School reform in 2017. It’s a big subject about which many people have spoken and commented. The problem is that when you actually read what they wrote, most of them didn’t say a whole lot. It’s difficult at best for teachers and school administrators to admit that they don’t know. It’s okay not to know.
The past 20 years in schools had some very successful changes but most of them were not “reform.” Schools today have more transparency, they have more ways to ensure that every child learns, they offer real options for families and they help the lower income families in ways that they never were before. Still, to many people these successes don’t seem like anything they want to celebrate. They are looking for real “reform.” The problem with that is that were not noting the good that has been done, we’re looking for that big reformation in the state capital that is the equivalent of the Italian Renaissance. That means we’re all fixed for disappointment.
So how is school reform going to take place in 2017? As an old school Hollywood screen writer once put it “Nobody in Hollywood knows anything.” (William Goldman) The point he was trying to make was that for all of our projections, for all of our business jargon, for all of the amazing salaries out there, no one really “knew” anything for certain about how or why movies made money. The same is probably true for school reform. In many cases people are telling you what structure you should follow, which schools are going to be the best models for you to use and how they stack up to other schools. The sad reality is that no one really knows anything at all and they aren’t going to be able to help you to fix anything.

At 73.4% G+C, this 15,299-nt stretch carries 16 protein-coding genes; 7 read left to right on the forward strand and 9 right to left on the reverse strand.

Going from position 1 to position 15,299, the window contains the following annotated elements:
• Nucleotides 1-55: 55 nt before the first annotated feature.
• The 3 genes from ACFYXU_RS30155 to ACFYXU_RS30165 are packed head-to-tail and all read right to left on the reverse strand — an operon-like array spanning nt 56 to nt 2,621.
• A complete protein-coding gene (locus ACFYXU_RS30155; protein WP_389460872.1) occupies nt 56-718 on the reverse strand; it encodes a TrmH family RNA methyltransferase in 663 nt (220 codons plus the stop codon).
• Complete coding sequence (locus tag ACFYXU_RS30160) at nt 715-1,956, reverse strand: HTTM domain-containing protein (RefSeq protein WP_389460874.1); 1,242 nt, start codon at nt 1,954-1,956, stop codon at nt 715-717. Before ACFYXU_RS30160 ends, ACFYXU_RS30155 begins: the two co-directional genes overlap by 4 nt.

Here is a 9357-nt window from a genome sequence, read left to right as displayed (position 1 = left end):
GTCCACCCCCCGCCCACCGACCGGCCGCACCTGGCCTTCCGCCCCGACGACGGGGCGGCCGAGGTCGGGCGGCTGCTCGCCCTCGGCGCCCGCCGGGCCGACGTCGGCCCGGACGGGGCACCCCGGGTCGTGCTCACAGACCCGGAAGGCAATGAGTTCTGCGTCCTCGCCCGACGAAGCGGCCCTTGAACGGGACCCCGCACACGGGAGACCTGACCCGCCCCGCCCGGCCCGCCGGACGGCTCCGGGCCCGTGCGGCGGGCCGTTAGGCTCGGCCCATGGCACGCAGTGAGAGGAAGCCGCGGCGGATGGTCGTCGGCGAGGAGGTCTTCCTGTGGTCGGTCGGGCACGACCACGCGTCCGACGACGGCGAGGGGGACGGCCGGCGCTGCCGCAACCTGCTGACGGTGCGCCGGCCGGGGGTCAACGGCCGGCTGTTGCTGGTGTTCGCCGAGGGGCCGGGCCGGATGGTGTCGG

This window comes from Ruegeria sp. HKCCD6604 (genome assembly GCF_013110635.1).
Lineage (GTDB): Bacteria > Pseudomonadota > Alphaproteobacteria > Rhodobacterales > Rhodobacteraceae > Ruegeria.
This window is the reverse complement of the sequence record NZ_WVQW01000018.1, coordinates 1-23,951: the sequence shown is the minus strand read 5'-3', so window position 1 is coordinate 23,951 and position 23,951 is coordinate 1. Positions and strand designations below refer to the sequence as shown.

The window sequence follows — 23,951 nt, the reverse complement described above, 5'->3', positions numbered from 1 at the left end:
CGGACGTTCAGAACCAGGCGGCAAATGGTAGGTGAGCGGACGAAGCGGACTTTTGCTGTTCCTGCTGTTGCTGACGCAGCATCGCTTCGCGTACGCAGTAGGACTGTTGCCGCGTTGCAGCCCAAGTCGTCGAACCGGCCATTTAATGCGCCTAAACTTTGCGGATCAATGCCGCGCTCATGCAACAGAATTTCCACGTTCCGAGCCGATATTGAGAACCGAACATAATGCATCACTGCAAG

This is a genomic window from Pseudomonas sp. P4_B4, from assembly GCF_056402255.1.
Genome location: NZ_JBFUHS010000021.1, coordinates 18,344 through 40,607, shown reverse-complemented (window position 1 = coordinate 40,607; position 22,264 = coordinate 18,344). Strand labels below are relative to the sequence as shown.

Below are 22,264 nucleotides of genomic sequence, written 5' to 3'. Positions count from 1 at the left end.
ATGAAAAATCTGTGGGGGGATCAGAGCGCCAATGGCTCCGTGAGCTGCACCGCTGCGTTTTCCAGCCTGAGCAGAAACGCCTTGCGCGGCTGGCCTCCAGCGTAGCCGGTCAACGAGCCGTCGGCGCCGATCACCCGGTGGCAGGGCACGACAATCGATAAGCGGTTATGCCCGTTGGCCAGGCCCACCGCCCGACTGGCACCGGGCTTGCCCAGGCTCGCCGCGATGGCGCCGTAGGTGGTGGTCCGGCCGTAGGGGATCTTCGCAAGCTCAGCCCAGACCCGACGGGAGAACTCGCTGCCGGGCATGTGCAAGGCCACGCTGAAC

There are no magic pills and there cannot be cookie cutter solutions. What works for an inner city school in Chicago probably isn’t a great solution for a rural school in upstate Maine. The mentality is unique, the outlook is unique and the solutions must also be unique. Anyone who tells you differently probably hasn’t a clue what they are talking about.
School reform lately has been vastly political. It has become grossly fascinated with testifying before the Senate or discussing what the liberal contingent or the conservative group doesn’t know. The reformation groups seem to be more interested in the public relations of it all rather than the honest deliberation of how to help the children that school reform is meant to assist.
What kind of school reform are we going to be seeing in 2017? With the year half over and no significant progress to report, we’ll say what everyone else is thinking but doesn’t want to say. We don’t know and it’s okay to say you don’t know.
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